Orlando was back to at least putting in a solid effort that made its opponent uneasy. Even if the Magic never threatened the lead, never getting it back to a single-digit deficit until there were about 3.5 minutes to play.

"“I think we have to stay positive after a night like this,” Moe Wagner said after Friday’s game. “We found a way to come back. There were a lot of self-inflicted mistakes out thehre in that third quarter and in the first half as well. The way we came back in the fourth quarter says a lot about the chemistry and characteristics of this team. It’s on us to carry that iwth us into the next couple of weeks.”"

The team still has to find a way to be more competitive and stay in games. But that is the “why” that is more instructive. That is the purpose of seeing what these lineups could do and what it teaches the team.

The Magic most obviously need shooting. That is the painfully obvious thing that this season has put on display.

Orlando made only 8 of 23 3-pointer compared to Cleveland’s 16 of 42. The Magic have been more selective with their 3-point shooting this year. And often the team has been able to make up for this by being forceful getting to the foul line.

Orlando though only got to the line for 12 attempts, making eight. Paolo Banchero, a workhorse getting to the line, took only four attempts. The Magic simply could not build the advantage at the line to make up for their lack of 3-point shooting.

That is something the team has learned about itself this year. Orlando is in the top five in free throw rate this season and that is a clearly important path to the team’s success in individual games. But it also speaks to hhow the Magic have to be able to dominate the paint and scoring on the inside because of that lack of outside shooting.

Or even trust in the outside shooting. Orlando will often force shots at the rim because the 3-point shooting is simply not there.

The Magic finished 54 points in the paint on 27-for-46 shooting. Franz Wagner especially struggled to shoot on the inside, finishing 6 for 17 from the floor and 1 for 7 through the first three quarters.

This too hints at some of the Magic’s overall issues and something it is learning, especially with Markelle Fultz and Cole Anthony back in the lineup. There is an adjustment going on.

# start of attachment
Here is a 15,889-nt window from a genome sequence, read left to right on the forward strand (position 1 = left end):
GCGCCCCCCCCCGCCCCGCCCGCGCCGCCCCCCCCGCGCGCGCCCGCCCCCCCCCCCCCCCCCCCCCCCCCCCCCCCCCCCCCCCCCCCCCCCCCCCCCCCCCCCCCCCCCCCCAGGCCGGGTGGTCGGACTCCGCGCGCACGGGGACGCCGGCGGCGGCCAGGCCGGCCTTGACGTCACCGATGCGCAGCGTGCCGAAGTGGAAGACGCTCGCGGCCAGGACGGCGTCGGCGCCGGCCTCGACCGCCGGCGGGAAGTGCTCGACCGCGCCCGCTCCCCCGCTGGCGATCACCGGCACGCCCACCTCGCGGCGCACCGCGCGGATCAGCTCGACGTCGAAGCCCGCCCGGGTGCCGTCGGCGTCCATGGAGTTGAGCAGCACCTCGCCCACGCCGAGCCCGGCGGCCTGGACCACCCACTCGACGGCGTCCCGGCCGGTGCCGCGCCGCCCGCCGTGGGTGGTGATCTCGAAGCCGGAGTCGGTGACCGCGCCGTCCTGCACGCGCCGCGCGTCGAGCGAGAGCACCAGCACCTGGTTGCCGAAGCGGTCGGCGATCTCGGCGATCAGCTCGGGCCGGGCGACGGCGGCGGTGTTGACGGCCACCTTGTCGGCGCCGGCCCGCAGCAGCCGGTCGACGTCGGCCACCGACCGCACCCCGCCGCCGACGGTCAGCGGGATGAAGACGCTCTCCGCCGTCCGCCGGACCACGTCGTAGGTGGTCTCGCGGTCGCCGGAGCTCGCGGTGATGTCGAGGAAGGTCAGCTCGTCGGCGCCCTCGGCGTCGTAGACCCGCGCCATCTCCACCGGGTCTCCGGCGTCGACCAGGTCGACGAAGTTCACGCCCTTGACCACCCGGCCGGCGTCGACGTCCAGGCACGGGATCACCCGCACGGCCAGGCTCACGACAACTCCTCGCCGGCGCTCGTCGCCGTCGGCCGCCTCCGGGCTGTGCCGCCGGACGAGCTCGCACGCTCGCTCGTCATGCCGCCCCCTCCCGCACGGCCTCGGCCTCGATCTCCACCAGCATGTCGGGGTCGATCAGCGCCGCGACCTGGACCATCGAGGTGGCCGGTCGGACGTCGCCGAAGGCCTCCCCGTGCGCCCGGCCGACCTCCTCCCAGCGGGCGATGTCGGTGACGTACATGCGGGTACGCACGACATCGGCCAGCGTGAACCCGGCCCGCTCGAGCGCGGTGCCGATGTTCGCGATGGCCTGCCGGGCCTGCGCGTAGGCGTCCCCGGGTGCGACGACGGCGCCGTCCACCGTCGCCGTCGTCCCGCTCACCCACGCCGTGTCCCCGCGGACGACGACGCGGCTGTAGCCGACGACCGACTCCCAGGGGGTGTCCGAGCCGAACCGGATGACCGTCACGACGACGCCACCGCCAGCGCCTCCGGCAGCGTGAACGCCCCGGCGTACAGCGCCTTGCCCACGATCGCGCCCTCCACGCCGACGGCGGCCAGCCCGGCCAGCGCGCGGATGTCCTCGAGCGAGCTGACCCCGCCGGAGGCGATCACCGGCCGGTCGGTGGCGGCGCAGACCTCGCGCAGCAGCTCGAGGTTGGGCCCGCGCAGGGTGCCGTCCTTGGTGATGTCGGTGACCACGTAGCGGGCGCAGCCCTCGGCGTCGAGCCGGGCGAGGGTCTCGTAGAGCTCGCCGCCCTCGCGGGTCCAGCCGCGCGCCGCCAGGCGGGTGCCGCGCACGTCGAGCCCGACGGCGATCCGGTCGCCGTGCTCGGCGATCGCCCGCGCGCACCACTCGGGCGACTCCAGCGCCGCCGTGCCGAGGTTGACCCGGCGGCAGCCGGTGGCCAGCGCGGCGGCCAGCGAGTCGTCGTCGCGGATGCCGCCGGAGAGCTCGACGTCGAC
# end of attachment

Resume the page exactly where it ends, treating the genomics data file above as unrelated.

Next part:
But Orlando has to do a better job making life easier for the key players. The Magic still seem to get themselves stuck in the mud and rely too much on isolation play to break down defenses without consistent passing out of it.

But this too is valuable. It tells the team where Wagner and Banchero need to improve. It tells them where Markelle Fultz is still getting comfortable with his teammates — of note too, Bol Bol had just three shot attempts as he has begun to struggle finding his fit with this new group.

These are all valuable lessons and valuable things for the team to learn. The Magic can see through these failures where the team has to develop.

It can see it defensively too where both Bol Bol and Franz Wagner have struggled guarding quicker players on the perimeter, suggest the big lineup has indeed started to become a bigger drain, especially without Wendell Carter as a backstop.

These are all valuable things to learn. These are all sometimes obvious things about this roster.

The Magic are still trying to build consistency and a consistent way they can play. They still need to see what this team looks like healthy — for the first time Fultz and Anthony played alongside each other.

Orlando’s struggles hint at what the team wants to be and what the team wants to become. And so their failures and struggles will tell them what they need to get to become that team. They need to know what does not work as much as they need to learn what does.

Friday’s loss in Cleveland was a reminder of this. The Magic need to play hard, and they accomplished that after several bad outings. But they are learning through their struggles and failures.

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At least everyone hopes they are and there is not a plan to roll back what is not working anymore.